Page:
University of Colorado Boulder
B.A., M.A., Ph.D., Duke University – Cultural Anthropology
Graduate Certificate, African & African American Studies, Duke University
Bianca C. Williams is an Assistant Professor of Ethnic Studies at the University of Colorado at Boulder. Williams’ research centers on theories of race and gender within African diasporic communities, particularly the emotional aspects of being “Black” and a “woman” in the U.S. and Jamaica. Graduating with honors as an undergraduate at Duke University, Williams went on to earn a Ph.D. in Cultural Anthropology from Duke, and a Graduate Certificate in African & African American Studies. In her dissertation, “American Realities, Diasporic Dreams: Pursuing Happiness, Love, and Girlfriendship in Jamaica,” Williams presents a fine-grained ethnographic analysis of diasporic relations based on research completed over four years in multiple cities in the U.S., Jamaica, and an online web-community. This study examines how African American women use international travel and the Internet as tools for pursuing happiness, creating intimate relationships and friendships, and critiquing American racism, sexism, and ageism. Williams is currently revising this dissertation into a book manuscript.
Williams continues to complete research that investigates the various strategies Black men and women utilize to pursue happiness and maintain good mental health individually, and as communities. This interest in affective dimensions of racialized and gendered subjectivities has led to an edited volume that Williams is currently completing titled, “’Do You Feel Me?’: Exploring Black American Gender and Sexuality through Feeling and Emotion,” co-authored with Jennifer A. Woodruff. Additionally, her research interests focus on issues related to differentials of power within the African Diaspora and diasporic diversity, particularly the increasingly popular sentiment that African Americans are “privileged Blacks” among global Black peoples. Furthermore, Williams is interested in interrogating the roles race and gender play in the construction of research methodologies and pedagogical practices, which can be seen in her self-reflexive piece, “’Don’t Ride the Bus!: and Other Warnings that Women Anthropologists Are Given During Fieldwork,” published inTransforming Anthropology.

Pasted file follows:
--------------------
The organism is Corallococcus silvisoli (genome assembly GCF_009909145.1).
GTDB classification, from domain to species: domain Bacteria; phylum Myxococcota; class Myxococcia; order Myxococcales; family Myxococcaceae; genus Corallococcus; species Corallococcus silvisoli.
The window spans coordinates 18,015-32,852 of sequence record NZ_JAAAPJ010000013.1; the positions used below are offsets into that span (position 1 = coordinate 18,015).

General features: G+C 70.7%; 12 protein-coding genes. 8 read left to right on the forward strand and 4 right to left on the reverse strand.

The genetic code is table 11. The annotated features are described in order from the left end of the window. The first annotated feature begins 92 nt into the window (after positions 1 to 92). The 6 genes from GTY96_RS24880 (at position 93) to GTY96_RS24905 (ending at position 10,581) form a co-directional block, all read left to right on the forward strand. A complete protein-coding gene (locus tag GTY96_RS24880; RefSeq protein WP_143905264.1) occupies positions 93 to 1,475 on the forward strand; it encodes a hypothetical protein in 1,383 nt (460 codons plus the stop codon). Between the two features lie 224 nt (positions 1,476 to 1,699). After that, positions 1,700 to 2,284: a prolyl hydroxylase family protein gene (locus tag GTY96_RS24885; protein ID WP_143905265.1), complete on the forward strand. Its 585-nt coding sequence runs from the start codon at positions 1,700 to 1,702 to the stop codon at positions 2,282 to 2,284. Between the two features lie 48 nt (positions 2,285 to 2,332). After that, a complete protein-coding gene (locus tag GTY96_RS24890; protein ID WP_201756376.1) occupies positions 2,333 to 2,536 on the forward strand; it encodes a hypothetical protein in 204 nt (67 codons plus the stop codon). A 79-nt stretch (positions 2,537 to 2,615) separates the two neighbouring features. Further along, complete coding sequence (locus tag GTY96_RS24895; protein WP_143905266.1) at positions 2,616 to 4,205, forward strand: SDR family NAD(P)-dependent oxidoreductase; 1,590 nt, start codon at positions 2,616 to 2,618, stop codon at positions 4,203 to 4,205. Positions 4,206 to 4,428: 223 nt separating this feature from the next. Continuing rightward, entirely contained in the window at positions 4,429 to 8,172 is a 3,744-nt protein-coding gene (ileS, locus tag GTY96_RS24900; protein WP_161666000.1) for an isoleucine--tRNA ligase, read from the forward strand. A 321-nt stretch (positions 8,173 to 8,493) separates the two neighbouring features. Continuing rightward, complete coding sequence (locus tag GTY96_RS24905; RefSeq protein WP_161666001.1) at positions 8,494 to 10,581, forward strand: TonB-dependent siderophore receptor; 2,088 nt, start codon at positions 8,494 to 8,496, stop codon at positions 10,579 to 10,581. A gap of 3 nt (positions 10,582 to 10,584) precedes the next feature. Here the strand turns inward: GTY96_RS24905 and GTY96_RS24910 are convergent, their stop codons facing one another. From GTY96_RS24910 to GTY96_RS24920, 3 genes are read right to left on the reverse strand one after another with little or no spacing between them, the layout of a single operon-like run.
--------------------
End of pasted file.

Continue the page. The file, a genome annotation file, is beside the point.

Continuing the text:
Always dedicated to taking the voices of everyday people seriously, Williams incorporates various manifestations of these “voices” into her courses, requiring students to read fiction, poetry, and self-help books; view hip-hop, dancehall, and R&B influenced music videos and films; and analyze songs from a variety of musical genres, while reading and interpreting “traditional” academic scholarship. This places the social and political commentary of Jay-Z, Jill Scott, Talib Kweli, Chris Rock, Zadie Smith, Lady Saw, and hip-hop blogger Jay Smooth, alongside theorists such as W.E.B. DuBois, James Baldwin, Mark Anthony Neal, Lee D. Baker, Patricia Hill Collins, bell hooks, and Audre Lorde. In the past, Williams has taught the following courses: Black Women, Popular Culture, and the Pursuit of Happiness; Life in America: Identity and Everyday Experience; The Black Family & U.S. Society; and The Sixties: Critical Black Views.
This fall, Williams will be teaching a new course titled, “Ethnography of American Blackness(es).” This course will interrogate the meanings associated with “American Blackness,” particularly its cultural and political representations throughout the African Diaspora, through an examination of ethnographic texts, such as John L. Jackson’s “Harlemworld,” Paul Stoller’s “Jaguar,” and Deborah A. Thomas’ “Modern Blackness;” biographies such as President Barack Obama’s “Dreams From My Father;” and fiction, such as Jamaica Kincaid’s “A Small Place” and Zadie Smith’s “On Beauty.”
Exporting Happiness (book manuscript under contract with Duke University Press)
“’Don’t Ride the Bus!’; And Other Warnings Women Anthropologists Are Given During Fieldwork,” Transforming Anthropology, 17(2): 155-158, 2009.
“ABA Celebrates 40th Anniversary,” Anthropology News, November 2010./li>
“Finding Community in the ABA,” Anthropology News, May 2010, March 2010.
“Remembering Rex Nettleford,” Caribbean Studies Association Blog, February 2010.
“You Ain’t Black Like We: Experiencing Difference in Diasporic Contact Zones,” American Anthropological Association Annual Meeting, New Orleans, November 2010.
“A Feminist in My Head: One Woman’s Reflection on Fieldwork in Jamaica,” National Women’s Studies Association Annual Meeting, Denver, Colorado, November 2010.